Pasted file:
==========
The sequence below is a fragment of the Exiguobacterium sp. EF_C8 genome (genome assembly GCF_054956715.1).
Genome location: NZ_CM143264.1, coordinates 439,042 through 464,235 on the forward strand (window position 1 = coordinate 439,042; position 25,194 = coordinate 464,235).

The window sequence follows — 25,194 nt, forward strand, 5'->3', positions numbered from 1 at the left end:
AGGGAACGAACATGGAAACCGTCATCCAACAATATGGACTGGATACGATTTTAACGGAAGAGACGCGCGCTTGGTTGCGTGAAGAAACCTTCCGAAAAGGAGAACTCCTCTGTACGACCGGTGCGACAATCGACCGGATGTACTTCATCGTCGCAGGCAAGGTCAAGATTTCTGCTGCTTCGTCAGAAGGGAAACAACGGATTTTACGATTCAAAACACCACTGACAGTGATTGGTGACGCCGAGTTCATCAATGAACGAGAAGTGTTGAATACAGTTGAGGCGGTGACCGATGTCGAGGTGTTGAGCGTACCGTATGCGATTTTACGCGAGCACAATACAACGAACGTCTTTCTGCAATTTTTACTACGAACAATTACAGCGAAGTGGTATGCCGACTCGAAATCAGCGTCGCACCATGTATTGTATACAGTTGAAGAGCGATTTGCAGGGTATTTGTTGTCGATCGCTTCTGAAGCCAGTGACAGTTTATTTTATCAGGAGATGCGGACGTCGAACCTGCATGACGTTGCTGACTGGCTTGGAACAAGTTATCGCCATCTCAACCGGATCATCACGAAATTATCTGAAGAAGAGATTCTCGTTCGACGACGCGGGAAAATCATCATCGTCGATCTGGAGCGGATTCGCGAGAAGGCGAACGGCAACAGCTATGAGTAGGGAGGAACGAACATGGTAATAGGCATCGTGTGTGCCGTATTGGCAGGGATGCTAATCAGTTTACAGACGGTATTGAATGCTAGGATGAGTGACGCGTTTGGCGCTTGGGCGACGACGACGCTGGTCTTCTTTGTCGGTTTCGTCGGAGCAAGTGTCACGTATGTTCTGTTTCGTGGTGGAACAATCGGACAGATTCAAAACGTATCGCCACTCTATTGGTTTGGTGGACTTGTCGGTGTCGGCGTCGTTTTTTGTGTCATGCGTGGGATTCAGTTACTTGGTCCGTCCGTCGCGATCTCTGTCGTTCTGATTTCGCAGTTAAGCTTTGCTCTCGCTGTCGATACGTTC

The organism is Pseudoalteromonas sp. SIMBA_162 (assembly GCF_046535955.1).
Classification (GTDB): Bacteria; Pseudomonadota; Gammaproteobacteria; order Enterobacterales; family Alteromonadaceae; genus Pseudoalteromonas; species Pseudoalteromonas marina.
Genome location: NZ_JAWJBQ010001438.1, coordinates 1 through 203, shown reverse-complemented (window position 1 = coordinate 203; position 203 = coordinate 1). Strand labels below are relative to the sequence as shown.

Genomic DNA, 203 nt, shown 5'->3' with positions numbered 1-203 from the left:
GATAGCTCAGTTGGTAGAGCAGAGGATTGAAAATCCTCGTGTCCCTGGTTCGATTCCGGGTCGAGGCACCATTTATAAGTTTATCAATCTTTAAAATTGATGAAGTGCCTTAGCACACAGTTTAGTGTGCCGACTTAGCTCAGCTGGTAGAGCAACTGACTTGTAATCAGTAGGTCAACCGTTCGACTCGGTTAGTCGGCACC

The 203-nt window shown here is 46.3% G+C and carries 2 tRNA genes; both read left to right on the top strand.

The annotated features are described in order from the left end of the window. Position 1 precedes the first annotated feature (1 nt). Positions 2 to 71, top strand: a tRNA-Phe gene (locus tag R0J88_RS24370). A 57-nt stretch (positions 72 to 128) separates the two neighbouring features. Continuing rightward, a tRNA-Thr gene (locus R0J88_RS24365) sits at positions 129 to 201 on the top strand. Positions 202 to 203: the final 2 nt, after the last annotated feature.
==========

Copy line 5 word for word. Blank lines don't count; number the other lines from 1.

The organism is Pseudoalteromonas sp. SIMBA_162 (assembly GCF_046535955.1).